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105 Plasma membrane calcium atpase1 is required for angiogenesis
  1. Alexandra Njegic
  1. University of Manchester, AV Hill Building, Upper Brook Street, Manchester, UK


Angiogenesis, the de novo growth of blood vessels from pre-existing vessels, is an imperative, tightly-regulated process that underpins the expansion and refinement of the developing vascular network. However, in some pathological conditions, such as after a myocardial infarction, the vascular network can be destroyed necessitating the need for angiogenesis. Therefore stimulating angiogenesis could be therapeutically advantageous. Recently, plasma membrane calcium ATPase 4 (PMCA) has been established as a novel mediator of angiogenesis through its role in endothelial cell migration and tubule formation. In addition to PMCA4, both PMCA1 and PMCA2 are also expressed in human endothelial cells but their contribution to angiogenesis remains unknown. Therefore, we hypothesise that PMCA1 also modulates angiogenesis by altering endothelial cell behaviours.

Transient knockdown of PMCA1 was achieved in human umbilical vein endothelial cells (HUVECs) using siRNA (si-PMCA1) and confirmed with qPCR and western blot. Assays to asses HUVEC viability, proliferation and rate of apoptosis were performed over a period of 6 days post-transfection using Alamar Blue, Ki-67 immunofluorescence and Caspase-Glo 3/7 respectively. In addition, live-cell imaging was performed over a period of 21 hours to further evaluate migration of cells in a wound, cell necrotic cytotoxicity and cell apoptotic death. Furthermore, HUVECs were added to Matrigel to evaluate in-vitro tubule formation and DAPI-stained cells were subject to fluorescent activated cell sorting to determine cell-cycle distribution. Molecular mechanisms were investigated using Western blot.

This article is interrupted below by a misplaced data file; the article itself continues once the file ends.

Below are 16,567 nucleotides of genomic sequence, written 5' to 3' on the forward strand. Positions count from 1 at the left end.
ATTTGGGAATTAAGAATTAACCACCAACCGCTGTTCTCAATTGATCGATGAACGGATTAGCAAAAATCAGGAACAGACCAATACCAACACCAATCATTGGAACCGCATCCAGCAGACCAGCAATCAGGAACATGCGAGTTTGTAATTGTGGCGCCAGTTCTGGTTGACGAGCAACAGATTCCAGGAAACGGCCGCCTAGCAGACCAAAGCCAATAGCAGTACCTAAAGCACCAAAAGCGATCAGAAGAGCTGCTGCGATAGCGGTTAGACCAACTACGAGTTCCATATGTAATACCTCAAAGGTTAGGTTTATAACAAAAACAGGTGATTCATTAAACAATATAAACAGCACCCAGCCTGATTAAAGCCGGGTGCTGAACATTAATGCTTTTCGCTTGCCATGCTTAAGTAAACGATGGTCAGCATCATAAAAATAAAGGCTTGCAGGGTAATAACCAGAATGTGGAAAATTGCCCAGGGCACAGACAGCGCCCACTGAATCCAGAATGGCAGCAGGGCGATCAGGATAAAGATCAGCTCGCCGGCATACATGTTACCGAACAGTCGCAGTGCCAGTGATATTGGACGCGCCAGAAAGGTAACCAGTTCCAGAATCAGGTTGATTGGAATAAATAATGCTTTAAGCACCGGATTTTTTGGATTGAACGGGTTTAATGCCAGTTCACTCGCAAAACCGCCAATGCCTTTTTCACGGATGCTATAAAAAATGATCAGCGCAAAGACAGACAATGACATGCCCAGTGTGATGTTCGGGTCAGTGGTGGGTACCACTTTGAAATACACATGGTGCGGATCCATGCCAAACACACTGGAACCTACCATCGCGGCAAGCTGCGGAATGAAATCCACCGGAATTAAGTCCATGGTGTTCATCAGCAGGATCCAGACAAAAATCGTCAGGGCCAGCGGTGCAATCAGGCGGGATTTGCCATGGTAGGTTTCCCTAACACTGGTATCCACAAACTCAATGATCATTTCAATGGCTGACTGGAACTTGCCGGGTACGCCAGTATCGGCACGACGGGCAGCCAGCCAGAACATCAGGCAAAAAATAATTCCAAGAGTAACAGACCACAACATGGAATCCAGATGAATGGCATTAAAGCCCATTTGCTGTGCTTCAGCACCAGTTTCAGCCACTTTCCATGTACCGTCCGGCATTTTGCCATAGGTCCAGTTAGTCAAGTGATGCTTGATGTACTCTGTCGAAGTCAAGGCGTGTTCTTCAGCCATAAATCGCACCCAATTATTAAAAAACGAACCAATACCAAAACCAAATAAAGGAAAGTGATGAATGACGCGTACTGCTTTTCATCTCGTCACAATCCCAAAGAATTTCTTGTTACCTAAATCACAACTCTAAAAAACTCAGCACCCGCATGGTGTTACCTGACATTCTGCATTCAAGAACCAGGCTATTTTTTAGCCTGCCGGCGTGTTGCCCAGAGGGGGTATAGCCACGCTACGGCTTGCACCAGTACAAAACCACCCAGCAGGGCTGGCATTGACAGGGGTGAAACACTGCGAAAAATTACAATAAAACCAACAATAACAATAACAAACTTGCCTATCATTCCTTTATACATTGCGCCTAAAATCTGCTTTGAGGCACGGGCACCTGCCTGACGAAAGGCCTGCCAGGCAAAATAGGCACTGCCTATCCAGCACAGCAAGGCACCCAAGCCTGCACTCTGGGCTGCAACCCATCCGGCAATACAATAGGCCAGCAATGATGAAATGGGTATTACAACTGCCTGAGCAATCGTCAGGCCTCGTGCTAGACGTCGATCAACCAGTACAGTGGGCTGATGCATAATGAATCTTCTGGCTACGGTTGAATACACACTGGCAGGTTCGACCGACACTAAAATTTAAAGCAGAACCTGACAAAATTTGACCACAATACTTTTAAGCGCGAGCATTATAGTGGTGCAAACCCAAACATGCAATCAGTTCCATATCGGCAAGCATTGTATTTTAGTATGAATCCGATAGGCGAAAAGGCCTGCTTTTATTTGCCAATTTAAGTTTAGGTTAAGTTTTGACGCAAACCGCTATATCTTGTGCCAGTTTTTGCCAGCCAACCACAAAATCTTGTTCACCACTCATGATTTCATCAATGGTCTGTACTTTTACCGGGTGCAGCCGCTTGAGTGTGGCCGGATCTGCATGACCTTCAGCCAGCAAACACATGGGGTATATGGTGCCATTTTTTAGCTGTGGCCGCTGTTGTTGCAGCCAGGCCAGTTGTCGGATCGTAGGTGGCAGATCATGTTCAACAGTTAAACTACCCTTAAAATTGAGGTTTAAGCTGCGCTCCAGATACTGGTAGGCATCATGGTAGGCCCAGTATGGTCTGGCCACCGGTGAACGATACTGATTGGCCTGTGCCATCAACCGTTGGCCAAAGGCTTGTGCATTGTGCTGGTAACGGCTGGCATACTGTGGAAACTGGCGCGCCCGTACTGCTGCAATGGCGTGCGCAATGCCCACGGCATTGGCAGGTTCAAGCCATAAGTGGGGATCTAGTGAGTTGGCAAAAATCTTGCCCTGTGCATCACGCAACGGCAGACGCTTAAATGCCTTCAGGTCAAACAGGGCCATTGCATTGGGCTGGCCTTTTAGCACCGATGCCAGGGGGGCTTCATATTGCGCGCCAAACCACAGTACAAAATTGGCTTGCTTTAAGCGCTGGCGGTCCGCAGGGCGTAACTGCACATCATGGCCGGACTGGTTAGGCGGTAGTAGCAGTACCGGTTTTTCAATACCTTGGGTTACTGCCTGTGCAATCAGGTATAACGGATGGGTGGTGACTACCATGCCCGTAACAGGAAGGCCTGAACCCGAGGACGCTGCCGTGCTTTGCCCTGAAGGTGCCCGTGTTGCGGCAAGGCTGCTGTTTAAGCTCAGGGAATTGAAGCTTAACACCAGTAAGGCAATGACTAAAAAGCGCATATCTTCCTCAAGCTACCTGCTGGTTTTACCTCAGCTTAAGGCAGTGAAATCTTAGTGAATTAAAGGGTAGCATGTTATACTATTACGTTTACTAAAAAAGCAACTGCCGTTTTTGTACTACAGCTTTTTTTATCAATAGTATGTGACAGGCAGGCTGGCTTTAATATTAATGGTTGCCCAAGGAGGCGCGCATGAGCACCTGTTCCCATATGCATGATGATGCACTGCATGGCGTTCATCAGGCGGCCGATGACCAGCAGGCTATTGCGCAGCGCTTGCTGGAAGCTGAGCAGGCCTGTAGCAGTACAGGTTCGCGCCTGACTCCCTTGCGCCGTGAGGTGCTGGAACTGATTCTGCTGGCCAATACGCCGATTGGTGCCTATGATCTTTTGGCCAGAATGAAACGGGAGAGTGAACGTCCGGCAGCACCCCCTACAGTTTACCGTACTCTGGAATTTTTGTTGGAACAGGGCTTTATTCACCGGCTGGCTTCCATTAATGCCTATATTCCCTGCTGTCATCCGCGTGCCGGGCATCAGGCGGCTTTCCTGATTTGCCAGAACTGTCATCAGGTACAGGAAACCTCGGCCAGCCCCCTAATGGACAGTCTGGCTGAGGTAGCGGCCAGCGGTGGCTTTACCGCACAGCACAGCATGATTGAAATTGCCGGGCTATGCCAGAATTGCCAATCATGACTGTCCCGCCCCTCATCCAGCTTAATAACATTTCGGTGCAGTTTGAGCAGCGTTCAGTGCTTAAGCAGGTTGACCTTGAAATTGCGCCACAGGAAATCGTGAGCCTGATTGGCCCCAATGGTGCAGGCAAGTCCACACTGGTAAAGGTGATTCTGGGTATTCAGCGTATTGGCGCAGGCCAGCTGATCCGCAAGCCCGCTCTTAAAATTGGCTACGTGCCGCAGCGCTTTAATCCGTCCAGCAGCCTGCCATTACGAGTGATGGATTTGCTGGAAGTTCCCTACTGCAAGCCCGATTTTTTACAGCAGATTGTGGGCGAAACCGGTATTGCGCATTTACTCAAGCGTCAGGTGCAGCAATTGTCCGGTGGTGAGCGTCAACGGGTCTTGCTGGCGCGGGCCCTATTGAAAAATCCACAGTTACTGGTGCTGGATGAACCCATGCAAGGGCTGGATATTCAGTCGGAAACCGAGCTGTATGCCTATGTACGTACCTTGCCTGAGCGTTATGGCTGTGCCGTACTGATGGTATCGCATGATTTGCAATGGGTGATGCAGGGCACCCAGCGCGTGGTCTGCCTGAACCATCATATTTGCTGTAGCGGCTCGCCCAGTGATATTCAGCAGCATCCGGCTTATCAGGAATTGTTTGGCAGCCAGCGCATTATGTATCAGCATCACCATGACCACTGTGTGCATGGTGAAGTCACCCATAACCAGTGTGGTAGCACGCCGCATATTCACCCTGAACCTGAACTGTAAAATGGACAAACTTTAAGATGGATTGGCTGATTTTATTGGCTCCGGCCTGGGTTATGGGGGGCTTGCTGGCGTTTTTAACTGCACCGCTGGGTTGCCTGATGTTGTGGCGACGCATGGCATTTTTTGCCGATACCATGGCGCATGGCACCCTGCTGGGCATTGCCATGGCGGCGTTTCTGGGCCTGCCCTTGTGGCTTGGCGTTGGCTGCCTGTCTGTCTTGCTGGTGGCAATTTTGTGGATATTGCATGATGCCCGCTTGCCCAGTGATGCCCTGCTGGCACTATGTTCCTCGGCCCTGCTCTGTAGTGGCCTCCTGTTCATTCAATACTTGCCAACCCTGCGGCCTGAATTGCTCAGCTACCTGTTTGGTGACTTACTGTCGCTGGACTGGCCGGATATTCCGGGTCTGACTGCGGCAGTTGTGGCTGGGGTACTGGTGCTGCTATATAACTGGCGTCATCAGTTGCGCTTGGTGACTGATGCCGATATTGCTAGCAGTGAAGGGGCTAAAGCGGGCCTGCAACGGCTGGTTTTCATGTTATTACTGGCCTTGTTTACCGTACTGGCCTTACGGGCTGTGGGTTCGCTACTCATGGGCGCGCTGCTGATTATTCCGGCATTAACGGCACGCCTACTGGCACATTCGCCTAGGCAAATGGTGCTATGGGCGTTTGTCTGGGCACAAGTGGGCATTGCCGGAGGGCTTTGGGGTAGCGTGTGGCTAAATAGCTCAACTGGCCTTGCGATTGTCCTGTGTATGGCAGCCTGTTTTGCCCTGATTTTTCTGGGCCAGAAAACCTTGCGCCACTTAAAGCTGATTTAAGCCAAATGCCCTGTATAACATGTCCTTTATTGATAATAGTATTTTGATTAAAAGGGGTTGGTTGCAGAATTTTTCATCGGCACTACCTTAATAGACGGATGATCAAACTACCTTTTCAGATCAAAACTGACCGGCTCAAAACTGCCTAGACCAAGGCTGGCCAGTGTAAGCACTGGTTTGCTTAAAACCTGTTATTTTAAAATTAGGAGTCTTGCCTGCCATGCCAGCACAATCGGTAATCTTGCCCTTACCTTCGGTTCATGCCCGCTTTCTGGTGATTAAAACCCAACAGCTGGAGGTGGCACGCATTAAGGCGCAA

Transient knockdown of PMCA1 in HUVECs resulted in an 85% reduction of PMCA1 at both mRNA and protein level but did not alter the levels of PMCA4 mRNA up to 6 days post transfection. Phenotypically, 3 and 6 days post-transfection, loss of PMCA1 significantly reduced HUVEC viability without a concomitant increase in HUVEC apoptosis or cytotoxicity. Immunofluorescent staining for Ki-67 showed no statistical difference between si-PMCA1 and control HUVECs for the percentage of Ki-67 positive cells. However, FACs-mediated cell cycle analysis revealed si-PMCA1 HUVECs had a significantly larger proportion of cells in G0/G1 phase with fewer cells identified in G2/M-phase compared to control HUVECs after serum starvation followed by 8 hours of full serum media. Additionally, live-cell imaging of the wound healing assay revealed si-PMCA1 HUVECs displayed significantly reduced HUVEC wound density and wound confluence, resulting in an increased wound width over time. Furthermore, si-PMCA1 also show reduced ability to form tubules in-vitro characterised by a reduction in the number of tubules and tubule junctions formed, despite si-PMCA1 HUVECs having higher protein levels of the pro-angiogenic gene RCAN1.4.

Overall, transient knockdown of PMCA1 has adverse effects on HUVEC viability, migration and tubule formation suggesting loss of PMCA1 is detrimental for in-vitro angiogenesis.

  • Angiogenesis
  • PMCA

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